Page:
Changes in core curriculum lead to expansion of texts, broader focus

helenjenne

It’s no secret that Core has undergone big changes to become the Encounters that first-years are taking this year.

“Core has gone through a massive evolution to become Encounters,” said Elyse Semerdjian, associate professor of history and encounters representative for the general studies committee.

The biggest change was the removal of the word “western” in the description, which opens up the course to texts from other parts of the world. This can be seen in the addition of texts such as “The Bhagavad-Gita” and “The Qur’an.”

“We had taught it for so long that we felt the need for some change and we all acknowledged that it was exclusively western,” said Margo Scribner, senior adjunct assistant professor of English and general studies, who has taught Core for 26 years.

“This is a very different syllabus than what we had before,” Semerdjian said.

While a lot of the texts are the same, some are completely new. This is also the first year of Core that includes film; “City Lights” was included this semester.

There are also now two plenary lectures, which are new additions to the syllabus. For the most recent one on Wednesday, Dec. 2, all first-years went to Cordiner Hall for class to hear Associate Professor of Foreign Languages and Literature Zahi Zalloua lecture about the current reading, “Selected Writings” of Karl Marx.

There has also been a more general change, which is the addition of a theme. This year’s theme is “Encounters Ancient and Modern” but it can change from year to year.

“With the new course description, we can change the entire theme of the course from period to period,” Semerdjian said. New themes can be introduced and voted in, as often as every year.

“I think the new ¬†course offers a diverse range ¬†of perspectives. With each new text our eyes are opened more to how we’ve been shaped by our upbringing and culture and [we are invited] to engage and think about others,” said first-year Emily Berg.

First-year Heather Domonoske agreed that the texts are well-chosen.

“People here tend to like them,” she said. She added that Whitman students would probably not read these texts on their own, making them good choices for the class.

However, first-year Shannon McCarty said that she thinks the transitions between the texts could be clearer.

“The sequence of texts lacks some continuity,” she said.

First-year Claire Ostwald said that the units help focus the syllabus and help relate the texts to each other. She believes, though, that with the exception of “The Odyssey,” the texts seem glanced over.

“While I think it’s interesting to be exposed to so many different, diverse texts, the amount of time we spend on each one seems too short,” Ostwald said.

Semerdjian said that Core teachers have looked at many different kinds of freshman seminar models, such as one in which each section would have a different theme, but decided to stick with Core as it is.

“Ideally, the course is meant to be a conversation piece on campus. We hope that students discuss the texts over lunch as well as professors in the halls,” she said.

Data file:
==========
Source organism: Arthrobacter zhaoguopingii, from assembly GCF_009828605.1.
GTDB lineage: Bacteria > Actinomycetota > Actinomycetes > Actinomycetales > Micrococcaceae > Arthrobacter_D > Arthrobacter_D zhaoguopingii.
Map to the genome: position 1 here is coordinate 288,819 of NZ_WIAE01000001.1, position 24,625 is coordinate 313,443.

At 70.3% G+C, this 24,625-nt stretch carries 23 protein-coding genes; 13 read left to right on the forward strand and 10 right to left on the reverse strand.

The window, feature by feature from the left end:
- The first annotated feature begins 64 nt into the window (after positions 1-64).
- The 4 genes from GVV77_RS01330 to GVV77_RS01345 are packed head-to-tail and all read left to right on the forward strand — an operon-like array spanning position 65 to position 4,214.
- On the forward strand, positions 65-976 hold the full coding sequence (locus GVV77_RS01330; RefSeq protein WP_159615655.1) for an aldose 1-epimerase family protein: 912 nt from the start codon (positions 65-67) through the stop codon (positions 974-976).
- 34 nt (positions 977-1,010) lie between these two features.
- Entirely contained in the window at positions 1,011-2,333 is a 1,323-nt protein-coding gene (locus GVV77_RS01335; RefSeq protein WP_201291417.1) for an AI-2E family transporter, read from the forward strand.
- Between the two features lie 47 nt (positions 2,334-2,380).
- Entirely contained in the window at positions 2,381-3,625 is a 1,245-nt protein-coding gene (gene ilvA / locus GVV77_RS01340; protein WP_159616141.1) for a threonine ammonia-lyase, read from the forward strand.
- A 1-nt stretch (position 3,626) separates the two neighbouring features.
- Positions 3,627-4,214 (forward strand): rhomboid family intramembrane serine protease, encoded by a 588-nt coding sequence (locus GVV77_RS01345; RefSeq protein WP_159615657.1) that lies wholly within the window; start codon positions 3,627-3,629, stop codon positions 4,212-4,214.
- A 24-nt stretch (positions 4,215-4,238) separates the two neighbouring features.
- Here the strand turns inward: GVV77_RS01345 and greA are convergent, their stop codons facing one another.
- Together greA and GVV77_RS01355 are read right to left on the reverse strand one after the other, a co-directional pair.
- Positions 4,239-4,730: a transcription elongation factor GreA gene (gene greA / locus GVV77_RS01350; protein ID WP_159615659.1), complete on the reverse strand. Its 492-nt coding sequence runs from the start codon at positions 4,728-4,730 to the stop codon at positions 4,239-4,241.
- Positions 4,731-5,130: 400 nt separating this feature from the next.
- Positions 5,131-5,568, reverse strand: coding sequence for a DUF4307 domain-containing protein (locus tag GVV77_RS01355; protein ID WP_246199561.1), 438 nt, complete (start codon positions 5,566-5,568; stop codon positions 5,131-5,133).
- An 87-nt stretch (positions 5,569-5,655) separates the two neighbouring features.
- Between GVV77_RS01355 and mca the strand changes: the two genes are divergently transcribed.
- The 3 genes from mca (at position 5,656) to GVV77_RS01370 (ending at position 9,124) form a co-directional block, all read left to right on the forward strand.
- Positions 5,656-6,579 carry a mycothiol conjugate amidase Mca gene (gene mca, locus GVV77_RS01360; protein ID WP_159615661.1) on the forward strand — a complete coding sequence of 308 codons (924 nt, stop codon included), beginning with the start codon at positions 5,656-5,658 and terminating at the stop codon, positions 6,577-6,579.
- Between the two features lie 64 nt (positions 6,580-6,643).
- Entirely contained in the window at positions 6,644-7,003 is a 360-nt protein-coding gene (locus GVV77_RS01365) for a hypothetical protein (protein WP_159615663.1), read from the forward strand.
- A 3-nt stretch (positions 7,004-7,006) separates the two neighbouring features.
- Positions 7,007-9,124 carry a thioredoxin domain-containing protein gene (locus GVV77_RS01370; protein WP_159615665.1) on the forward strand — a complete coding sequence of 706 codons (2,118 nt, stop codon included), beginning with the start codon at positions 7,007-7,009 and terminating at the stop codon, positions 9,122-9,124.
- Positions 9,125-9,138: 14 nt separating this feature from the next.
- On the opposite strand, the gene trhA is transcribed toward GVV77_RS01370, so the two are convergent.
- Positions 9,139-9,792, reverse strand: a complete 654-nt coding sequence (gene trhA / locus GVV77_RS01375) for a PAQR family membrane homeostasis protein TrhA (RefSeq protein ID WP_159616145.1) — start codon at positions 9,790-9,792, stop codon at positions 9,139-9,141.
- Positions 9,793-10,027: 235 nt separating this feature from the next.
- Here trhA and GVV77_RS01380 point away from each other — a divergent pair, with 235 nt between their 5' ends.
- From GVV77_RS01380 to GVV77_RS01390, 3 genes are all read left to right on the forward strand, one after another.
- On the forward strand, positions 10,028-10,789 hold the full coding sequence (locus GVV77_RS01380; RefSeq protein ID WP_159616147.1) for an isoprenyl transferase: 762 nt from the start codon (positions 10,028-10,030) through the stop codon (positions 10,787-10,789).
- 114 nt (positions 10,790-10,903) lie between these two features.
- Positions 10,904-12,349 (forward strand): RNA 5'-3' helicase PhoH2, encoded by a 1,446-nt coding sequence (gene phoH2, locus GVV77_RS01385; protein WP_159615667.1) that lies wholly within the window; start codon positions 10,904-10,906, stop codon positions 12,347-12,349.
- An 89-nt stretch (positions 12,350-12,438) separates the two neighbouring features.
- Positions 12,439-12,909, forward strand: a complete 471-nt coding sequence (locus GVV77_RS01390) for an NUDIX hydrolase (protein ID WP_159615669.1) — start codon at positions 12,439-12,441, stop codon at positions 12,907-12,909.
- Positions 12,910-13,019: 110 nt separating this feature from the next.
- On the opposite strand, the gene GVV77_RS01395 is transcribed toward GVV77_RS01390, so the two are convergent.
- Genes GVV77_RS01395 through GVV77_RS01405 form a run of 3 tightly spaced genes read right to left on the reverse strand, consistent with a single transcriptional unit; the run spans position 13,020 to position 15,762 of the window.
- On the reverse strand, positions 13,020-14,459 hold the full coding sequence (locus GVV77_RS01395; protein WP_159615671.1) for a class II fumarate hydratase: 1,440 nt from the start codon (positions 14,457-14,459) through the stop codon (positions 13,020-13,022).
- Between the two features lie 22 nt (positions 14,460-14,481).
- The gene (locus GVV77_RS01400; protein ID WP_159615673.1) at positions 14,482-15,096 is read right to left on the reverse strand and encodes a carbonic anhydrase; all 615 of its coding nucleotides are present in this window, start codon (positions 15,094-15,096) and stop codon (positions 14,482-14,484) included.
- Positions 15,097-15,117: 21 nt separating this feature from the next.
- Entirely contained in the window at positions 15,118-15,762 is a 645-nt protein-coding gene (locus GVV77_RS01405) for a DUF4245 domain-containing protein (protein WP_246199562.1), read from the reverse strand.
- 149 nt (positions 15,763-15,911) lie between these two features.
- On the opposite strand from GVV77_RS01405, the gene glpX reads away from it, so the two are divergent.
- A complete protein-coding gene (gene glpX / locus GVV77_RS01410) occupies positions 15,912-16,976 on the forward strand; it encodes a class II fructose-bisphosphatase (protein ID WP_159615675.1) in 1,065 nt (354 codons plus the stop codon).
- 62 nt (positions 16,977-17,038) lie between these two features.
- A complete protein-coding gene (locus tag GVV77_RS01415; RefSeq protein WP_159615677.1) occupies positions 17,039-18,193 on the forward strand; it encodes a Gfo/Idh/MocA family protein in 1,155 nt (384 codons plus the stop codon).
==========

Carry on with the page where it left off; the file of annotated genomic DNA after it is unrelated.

The idea is that all first-years read the same text at the same time, enabling them to discuss it beyond the classroom.

“Part of it is to give you some unity as an entering class,” Scribner said. She added that it can also make it so other professors a year or two down the line can take it for granted that their students have read certain works.

Having all the first-years take the same class at the same time means that many professors teach it. While there are some professors on contract just to teach Core, there are also math and science professors teaching. Semerdjian said that this is good for several reasons, one because it shows that these texts have interdisciplinary value. It also sometimes forces professors to teach outside of their subject area.

“It may be a challenge, but it’s meant to keep us on our toes as much as the students,” Semerdjian said.

Scribner agreed that it is an intellectual challenge.

“I had never read some of these works before,” Scribner said. “It’s really good for everybody.”

Although students are reading the same texts at the same time, not all agree that the conversation does successfully move outside of the classroom.

“I haven’t found that the conversation moves out of the classroom much, but I’ve found that just the discussion in class has been interesting and at times eye-opening for many,” said Berg.

Even though everyone is reading the same texts, Domonoske said that classroom experiences vary.

“Everyone has a very different Encounters experience,” she said. Domonoske pointed out that not only do different classes focus on different aspects of the text, but also that some classes are more discussion-based than others. Ostwald agreed.

“I’ve heard first-years say that their class is lecture-based, with discussion interspersed, but my class is all discussion-based,” Ostwald said.

Although it may be hard to make the classes uniform enough to create a campus conversation, Berg loves the class discussion.

“The in-class discussion has been nothing less than I expected. We really roll with the ideas and apply them to our own lives,” she said.